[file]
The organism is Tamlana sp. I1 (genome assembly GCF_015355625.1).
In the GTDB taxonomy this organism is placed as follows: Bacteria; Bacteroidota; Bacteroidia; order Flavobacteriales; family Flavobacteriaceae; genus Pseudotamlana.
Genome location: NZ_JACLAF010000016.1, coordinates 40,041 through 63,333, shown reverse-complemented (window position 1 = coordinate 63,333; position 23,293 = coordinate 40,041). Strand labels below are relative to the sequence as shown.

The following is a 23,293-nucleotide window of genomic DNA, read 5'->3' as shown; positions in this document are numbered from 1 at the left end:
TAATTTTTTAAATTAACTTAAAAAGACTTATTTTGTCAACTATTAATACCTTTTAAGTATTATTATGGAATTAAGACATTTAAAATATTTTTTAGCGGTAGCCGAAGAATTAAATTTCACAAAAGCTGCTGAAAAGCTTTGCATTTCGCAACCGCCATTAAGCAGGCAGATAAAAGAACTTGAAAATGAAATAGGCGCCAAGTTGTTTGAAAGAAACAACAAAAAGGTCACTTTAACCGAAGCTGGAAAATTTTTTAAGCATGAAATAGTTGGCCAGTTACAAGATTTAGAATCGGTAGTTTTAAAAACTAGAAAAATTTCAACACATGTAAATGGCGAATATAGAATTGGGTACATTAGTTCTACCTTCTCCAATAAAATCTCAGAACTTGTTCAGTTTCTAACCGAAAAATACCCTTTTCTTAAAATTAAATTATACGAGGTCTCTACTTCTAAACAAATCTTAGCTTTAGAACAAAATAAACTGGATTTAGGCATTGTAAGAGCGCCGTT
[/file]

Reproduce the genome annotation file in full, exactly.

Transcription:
The organism is Tamlana sp. I1 (genome assembly GCF_015355625.1).
In the GTDB taxonomy this organism is placed as follows: Bacteria; Bacteroidota; Bacteroidia; order Flavobacteriales; family Flavobacteriaceae; genus Pseudotamlana.
Genome location: NZ_JACLAF010000016.1, coordinates 40,041 through 63,333, shown reverse-complemented (window position 1 = coordinate 63,333; position 23,293 = coordinate 40,041). Strand labels below are relative to the sequence as shown.

The following is a 23,293-nucleotide window of genomic DNA, read 5'->3' as shown; positions in this document are numbered from 1 at the left end:
TAATTTTTTAAATTAACTTAAAAAGACTTATTTTGTCAACTATTAATACCTTTTAAGTATTATTATGGAATTAAGACATTTAAAATATTTTTTAGCGGTAGCCGAAGAATTAAATTTCACAAAAGCTGCTGAAAAGCTTTGCATTTCGCAACCGCCATTAAGCAGGCAGATAAAAGAACTTGAAAATGAAATAGGCGCCAAGTTGTTTGAAAGAAACAACAAAAAGGTCACTTTAACCGAAGCTGGAAAATTTTTTAAGCATGAAATAGTTGGCCAGTTACAAGATTTAGAATCGGTAGTTTTAAAAACTAGAAAAATTTCAACACATGTAAATGGCGAATATAGAATTGGGTACATTAGTTCTACCTTCTCCAATAAAATCTCAGAACTTGTTCAGTTTCTAACCGAAAAATACCCTTTTCTTAAAATTAAATTATACGAGGTCTCTACTTCTAAACAAATCTTAGCTTTAGAACAAAATAAACTGGATTTAGGCATTGTAAGAGCGCCGTT